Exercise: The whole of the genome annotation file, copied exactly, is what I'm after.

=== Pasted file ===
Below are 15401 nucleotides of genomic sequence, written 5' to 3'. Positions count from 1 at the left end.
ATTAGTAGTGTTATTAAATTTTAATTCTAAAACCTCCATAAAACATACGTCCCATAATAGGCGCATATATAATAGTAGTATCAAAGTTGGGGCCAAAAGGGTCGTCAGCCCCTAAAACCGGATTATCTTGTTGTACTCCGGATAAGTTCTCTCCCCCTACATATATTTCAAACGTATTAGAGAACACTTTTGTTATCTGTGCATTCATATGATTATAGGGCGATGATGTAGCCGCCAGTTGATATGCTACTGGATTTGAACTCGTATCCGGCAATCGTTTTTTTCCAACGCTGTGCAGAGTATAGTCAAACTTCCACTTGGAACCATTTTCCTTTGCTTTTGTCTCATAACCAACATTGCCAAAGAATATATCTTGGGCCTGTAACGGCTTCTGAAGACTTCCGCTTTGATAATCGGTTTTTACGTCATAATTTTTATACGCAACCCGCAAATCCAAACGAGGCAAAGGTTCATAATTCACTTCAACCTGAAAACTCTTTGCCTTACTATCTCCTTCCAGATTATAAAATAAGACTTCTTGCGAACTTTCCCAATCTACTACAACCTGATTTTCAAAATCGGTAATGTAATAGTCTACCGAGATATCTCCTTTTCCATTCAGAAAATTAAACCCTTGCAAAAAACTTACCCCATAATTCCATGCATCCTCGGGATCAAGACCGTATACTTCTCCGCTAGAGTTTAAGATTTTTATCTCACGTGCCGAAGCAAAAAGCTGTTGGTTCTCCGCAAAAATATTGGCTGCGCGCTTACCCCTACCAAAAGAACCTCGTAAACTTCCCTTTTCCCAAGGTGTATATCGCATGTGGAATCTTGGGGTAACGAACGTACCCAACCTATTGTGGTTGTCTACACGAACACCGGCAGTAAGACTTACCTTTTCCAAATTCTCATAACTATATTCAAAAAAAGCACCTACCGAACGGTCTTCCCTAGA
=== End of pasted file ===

Below are 15401 nucleotides of genomic sequence, written 5' to 3'. Positions count from 1 at the left end.
ATTAGTAGTGTTATTAAATTTTAATTCTAAAACCTCCATAAAACATACGTCCCATAATAGGCGCATATATAATAGTAGTATCAAAGTTGGGGCCAAAAGGGTCGTCAGCCCCTAAAACCGGATTATCTTGTTGTACTCCGGATAAGTTCTCTCCCCCTACATATATTTCAAACGTATTAGAGAACACTTTTGTTATCTGTGCATTCATATGATTATAGGGCGATGATGTAGCCGCCAGTTGATATGCTACTGGATTTGAACTCGTATCCGGCAATCGTTTTTTTCCAACGCTGTGCAGAGTATAGTCAAACTTCCACTTGGAACCATTTTCCTTTGCTTTTGTCTCATAACCAACATTGCCAAAGAATATATCTTGGGCCTGTAACGGCTTCTGAAGACTTCCGCTTTGATAATCGGTTTTTACGTCATAATTTTTATACGCAACCCGCAAATCCAAACGAGGCAAAGGTTCATAATTCACTTCAACCTGAAAACTCTTTGCCTTACTATCTCCTTCCAGATTATAAAATAAGACTTCTTGCGAACTTTCCCAATCTACTACAACCTGATTTTCAAAATCGGTAATGTAATAGTCTACCGAGATATCTCCTTTTCCATTCAGAAAATTAAACCCTTGCAAAAAACTTACCCCATAATTCCATGCATCCTCGGGATCAAGACCGTATACTTCTCCGCTAGAGTTTAAGATTTTTATCTCACGTGCCGAAGCAAAAAGCTGTTGGTTCTCCGCAAAAATATTGGCTGCGCGCTTACCCCTACCAAAAGAACCTCGTAAACTTCCCTTTTCCCAAGGTGTATATCGCATGTGGAATCTTGGGGTAACGAACGTACCCAACCTATTGTGGTTGTCTACACGAACACCGGCAGTAAGACTTACCTTTTCCAAATTCTCATAACTATATTCAAAAAAAGCACCTACCGAACGGTCTTCCCTAGA